Well, that’s about to change. This post represents the resurrection of my One Hour Authority Site Project and will be the first of several upcoming case study posts here on LWB. As always, I will be giving you a front row seat on every aspect of my present and future projects — including both my successes and my failures. Read on to find out more!
My Authority Site Story to Date
I launched the One Hour Authority Site Project with ambitious intentions back in September 2012. From then until February 2013 I published nearly sixty posts optimized for extremely low competition keywords in an attempt to rank in Google without any backlinking. In short, it didn’t work — Google wasn’t interested.
With that first experiment behind me, I decided to build links to the site through a content marketing strategy based around guest posting. I revealed my planned strategy in a post, which was (briefly) as follows:
Tweak the site’s design
Publish some “bloggy” content
Create a list of target posts to guest post for
Comment on the top ten blogs in my list
Guest post on each blog in my list
Create and share an infographic
I got to (and completed) step four on my list before other commitments distracted me. Before long the site was all but abandoned, left in the shadow of other (more profitable) projects. It’s not that I haven’t wanted to give the site a fair chance; it’s just that life has got in the way.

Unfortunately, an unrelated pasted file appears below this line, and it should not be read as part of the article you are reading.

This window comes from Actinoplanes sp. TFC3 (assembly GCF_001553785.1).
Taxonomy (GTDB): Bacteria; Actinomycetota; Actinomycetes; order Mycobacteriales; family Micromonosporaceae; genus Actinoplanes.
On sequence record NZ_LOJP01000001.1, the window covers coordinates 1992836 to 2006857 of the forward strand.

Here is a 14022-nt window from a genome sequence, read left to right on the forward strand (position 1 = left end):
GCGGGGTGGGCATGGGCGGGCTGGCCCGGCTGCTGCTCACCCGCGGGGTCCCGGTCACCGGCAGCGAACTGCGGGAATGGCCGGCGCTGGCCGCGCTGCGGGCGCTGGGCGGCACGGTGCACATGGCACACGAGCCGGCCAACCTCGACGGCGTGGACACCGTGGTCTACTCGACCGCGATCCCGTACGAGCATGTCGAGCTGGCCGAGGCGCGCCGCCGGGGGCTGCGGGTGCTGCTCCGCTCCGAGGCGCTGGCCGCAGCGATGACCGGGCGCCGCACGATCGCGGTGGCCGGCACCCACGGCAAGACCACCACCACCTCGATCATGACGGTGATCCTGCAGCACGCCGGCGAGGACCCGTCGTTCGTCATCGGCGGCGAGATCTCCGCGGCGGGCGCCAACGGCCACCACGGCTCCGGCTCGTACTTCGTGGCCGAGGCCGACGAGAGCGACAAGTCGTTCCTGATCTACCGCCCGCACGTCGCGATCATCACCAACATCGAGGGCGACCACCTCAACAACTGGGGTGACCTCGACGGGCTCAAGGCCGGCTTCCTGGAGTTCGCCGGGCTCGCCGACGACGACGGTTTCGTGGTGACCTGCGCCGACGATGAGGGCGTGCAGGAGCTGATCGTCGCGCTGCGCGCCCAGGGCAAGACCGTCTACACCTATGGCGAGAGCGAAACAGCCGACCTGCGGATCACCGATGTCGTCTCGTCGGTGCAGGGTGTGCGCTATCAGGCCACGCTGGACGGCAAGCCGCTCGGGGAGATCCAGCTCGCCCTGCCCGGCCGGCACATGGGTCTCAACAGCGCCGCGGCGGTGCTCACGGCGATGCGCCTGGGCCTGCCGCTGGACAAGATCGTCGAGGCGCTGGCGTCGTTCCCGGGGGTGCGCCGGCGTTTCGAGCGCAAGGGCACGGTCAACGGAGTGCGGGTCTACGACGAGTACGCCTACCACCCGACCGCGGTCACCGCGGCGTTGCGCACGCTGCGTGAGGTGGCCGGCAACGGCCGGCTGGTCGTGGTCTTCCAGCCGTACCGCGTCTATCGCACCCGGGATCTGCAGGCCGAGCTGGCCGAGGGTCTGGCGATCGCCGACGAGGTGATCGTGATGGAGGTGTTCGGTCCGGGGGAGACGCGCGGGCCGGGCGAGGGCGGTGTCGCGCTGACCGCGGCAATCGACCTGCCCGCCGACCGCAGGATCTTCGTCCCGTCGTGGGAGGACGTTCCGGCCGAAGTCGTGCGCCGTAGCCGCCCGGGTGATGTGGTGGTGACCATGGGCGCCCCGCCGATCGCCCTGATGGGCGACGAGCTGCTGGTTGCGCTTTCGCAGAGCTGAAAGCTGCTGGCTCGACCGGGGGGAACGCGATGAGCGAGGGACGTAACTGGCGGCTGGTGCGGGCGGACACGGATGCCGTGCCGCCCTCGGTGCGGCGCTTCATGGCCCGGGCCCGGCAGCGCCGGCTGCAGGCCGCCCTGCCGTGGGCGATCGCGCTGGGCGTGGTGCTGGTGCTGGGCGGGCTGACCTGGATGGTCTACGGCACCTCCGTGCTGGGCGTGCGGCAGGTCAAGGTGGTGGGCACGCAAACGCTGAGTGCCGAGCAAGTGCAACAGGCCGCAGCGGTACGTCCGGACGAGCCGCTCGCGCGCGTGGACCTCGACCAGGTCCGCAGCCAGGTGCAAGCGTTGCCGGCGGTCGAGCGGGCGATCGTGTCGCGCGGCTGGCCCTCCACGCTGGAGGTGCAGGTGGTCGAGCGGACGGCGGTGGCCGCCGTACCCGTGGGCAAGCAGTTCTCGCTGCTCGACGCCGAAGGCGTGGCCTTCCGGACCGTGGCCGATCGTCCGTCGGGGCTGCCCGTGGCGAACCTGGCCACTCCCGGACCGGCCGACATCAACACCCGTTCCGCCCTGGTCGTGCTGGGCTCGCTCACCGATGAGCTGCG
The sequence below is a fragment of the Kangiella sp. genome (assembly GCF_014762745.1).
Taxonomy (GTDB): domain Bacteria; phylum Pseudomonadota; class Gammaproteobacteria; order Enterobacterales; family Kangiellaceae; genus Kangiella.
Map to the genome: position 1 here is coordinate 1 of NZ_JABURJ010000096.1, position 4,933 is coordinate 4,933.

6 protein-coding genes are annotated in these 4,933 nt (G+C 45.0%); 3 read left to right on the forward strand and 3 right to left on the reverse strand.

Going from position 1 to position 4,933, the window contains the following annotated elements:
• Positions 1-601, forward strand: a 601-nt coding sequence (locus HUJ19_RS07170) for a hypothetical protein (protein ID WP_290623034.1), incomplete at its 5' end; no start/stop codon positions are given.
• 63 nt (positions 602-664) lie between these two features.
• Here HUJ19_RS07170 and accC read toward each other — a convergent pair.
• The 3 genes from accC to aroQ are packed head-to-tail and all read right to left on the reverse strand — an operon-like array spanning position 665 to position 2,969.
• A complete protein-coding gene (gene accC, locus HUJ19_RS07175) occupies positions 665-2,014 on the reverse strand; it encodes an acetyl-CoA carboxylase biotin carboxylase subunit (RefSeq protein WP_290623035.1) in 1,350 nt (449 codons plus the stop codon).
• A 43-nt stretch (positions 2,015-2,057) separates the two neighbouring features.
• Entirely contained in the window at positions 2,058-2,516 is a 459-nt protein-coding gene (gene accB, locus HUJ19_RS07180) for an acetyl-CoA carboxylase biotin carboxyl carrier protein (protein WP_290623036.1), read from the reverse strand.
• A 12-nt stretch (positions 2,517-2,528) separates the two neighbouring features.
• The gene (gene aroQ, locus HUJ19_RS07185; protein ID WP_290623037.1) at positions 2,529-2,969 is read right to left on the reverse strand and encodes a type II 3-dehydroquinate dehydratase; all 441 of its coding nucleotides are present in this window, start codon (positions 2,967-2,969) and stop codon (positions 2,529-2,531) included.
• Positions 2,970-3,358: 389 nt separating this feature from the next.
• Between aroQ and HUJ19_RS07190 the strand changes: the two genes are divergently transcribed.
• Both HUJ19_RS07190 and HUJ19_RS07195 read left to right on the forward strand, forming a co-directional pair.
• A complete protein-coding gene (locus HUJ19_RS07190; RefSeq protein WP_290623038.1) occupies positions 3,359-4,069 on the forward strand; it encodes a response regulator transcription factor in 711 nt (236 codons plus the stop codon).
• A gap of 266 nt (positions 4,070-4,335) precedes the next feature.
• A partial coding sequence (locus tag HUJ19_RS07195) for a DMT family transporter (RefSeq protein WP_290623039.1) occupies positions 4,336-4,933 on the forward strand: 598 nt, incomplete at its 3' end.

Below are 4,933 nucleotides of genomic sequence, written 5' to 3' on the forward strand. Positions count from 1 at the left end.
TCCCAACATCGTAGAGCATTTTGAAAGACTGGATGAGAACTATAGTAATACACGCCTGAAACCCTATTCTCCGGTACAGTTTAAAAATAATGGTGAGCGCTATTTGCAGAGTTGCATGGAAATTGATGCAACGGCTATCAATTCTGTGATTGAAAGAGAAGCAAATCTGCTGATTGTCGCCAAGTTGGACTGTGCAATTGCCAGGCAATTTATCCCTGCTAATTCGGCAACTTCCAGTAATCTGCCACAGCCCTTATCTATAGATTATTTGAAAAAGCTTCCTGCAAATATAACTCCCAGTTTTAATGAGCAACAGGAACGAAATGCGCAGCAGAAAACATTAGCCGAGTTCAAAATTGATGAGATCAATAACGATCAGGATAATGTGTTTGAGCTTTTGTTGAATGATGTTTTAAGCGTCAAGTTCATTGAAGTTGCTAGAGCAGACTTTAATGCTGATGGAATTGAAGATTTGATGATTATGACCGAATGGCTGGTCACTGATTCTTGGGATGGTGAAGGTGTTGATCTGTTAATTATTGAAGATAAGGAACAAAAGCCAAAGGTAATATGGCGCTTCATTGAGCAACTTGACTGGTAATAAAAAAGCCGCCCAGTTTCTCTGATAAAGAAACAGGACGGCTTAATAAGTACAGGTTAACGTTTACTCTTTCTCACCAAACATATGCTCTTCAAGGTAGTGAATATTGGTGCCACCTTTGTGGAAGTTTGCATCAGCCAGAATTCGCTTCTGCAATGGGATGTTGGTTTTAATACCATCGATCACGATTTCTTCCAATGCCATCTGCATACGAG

But the fact is this: I still believe in the site. I believe that if more people were to find it, they would find the content genuinely helpful. I believe that it has the potential to generate an income. I just need to give it a proper chance.
Well, this post is my very public way of promising to give it the chance it deserves.
My New (Rough) Plan
The first thing I have done is set myself a deadline — a date upon which I will decide the site’s fate. That deadline is 12th August 2013.
At that time the site must be able to support itself (e.g. pay for a writer to regularly update it with fresh content) or demonstrate the potential to do so. If the site is not in that position by the deadline, I will cut my losses and move on. I believe that setting a deadline will allow me to better appreciate the task at hand and act accordingly.
Until then, I know I have my work cut out. The situation is complicated somewhat by my lack of available time — my freelance work coupled with this blog and the book I am currently working on (incidentally, you can expect a case study on that soon) takes up most of my working hours.
That is why I am turning to you.
I Am Looking for a Writer
Update 11th June 2013: please note that the writing positions have now been filled. Thank you to everyone who submitted a pitch!
While I am not typically in the habit of outsourcing, I am going to make an exception here. I want to give one promising freelance writer the opportunity to work with me in developing my authority site.
To put it simply, I want to find me, circa September 2011 — a hungry freelance writer who has raw talent but little experience. My offer to you is simple: the opportunity to earn some money and improve your blogging skills (and if the site takes off, who knows what else).